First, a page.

After a miserable day today (temperatures in the 30s, gusty winds, and rain – you have a better word to describe it?), the system pulls away tonight, but one last batch of precipitation moves through overnight and early Tuesday as an upper-level low pressure area moves across the Northeast. This will be mostly rain, but as some colder air starts to move in behind the storm, some wet snowflakes could mix in, especially across the higher terrain from central Massachusetts into southern New Hampshire.

The WRF model shows temperatures below freezing across the interior through mid-morning and highs only in the 30s today. Loop provided by Weathermodels.com

Once the system pulls away, we dry out on Tuesday, but the clouds remain in place into Wednesday as another system passes offshore. This one will be too far offshore to produce anything more than clouds, but it will help to bring colder air down from the north. High pressure builds in for Wednesday night and Thursday with clearing and chilly weather.

Clouds come back late Thursday as low pressure heads toward southeastern Canada. That low passes by to the north and west on Friday, dragging a cold front across the region. It will get mild ahead of the front, but some more rain is expected as well. Once the front moves through, high pressure builds back in for Saturday with another shot of cold weather. Sunday is still up in the air a bit. We’ve got one model showing a weak system passing by to the north, with a few snow showers, while another model has a system moving in from the southwest, with some rain, and a third model has high pressure building in.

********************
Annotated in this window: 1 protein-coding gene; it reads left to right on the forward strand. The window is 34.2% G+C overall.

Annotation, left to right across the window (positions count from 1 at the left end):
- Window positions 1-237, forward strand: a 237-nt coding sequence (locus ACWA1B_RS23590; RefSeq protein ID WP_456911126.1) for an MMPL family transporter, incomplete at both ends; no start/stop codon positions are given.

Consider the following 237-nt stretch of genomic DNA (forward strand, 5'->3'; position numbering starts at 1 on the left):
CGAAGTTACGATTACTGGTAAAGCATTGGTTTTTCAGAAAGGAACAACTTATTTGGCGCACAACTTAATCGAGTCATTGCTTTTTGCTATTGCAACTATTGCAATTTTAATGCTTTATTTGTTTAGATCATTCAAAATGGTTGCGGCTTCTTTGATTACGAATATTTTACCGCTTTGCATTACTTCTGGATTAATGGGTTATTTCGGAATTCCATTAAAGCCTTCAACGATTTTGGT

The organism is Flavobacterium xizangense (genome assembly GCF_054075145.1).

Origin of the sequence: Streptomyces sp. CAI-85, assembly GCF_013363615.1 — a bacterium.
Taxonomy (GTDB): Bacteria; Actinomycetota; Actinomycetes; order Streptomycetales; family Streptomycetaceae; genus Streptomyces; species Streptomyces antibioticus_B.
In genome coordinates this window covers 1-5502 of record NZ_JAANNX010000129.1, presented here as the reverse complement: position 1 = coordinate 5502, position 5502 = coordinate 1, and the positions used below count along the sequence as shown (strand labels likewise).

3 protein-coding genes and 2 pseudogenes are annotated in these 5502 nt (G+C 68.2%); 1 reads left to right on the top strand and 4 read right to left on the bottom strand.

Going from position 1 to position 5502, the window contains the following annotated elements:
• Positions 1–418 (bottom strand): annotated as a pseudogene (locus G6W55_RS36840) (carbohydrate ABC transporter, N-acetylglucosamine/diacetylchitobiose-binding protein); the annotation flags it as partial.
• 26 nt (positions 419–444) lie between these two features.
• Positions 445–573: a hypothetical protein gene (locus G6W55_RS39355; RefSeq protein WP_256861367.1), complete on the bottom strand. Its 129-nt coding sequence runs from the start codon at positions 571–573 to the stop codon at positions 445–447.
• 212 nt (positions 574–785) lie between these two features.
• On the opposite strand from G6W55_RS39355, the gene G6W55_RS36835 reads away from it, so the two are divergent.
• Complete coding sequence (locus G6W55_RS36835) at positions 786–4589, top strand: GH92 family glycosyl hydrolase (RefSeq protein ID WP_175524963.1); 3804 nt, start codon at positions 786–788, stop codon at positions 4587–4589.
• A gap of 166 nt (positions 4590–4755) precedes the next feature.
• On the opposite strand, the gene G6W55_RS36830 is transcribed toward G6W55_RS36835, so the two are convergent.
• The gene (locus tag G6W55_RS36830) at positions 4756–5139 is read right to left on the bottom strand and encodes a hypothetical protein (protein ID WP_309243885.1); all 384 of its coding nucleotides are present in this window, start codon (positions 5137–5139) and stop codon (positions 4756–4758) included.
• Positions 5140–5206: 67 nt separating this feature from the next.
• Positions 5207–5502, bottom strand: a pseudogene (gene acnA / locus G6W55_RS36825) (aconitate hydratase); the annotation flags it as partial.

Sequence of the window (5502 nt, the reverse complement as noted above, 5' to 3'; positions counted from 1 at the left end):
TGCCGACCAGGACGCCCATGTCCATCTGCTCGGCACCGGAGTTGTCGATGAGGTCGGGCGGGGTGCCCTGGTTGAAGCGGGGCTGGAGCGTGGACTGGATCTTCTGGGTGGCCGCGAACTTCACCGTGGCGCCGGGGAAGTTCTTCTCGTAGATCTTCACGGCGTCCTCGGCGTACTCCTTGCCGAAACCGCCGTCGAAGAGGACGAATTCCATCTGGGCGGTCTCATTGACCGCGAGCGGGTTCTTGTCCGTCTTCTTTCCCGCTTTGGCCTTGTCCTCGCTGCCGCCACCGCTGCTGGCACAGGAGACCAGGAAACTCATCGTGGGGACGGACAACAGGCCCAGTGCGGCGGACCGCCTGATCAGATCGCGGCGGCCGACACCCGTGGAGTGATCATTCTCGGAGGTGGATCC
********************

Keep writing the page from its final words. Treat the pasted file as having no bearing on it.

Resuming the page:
Temperatures on Friday might actually be a little above normal. Image provided by WeatherBell.

If you’re looking ahead to Thanksgiving already, well, it’s too early to try and pin down any specifics, but most of the models have a fairly potent storm system moving out of the Midwest and towards the Northeast sometime in the Wednesday/Thursday timeframe. For now at least, the models are showing mostly rain, but again, it’s a long ways away. If you’re traveling for the holiday, just keep an eye on the forecast. We’ll have more details in next week’s outlook obviously.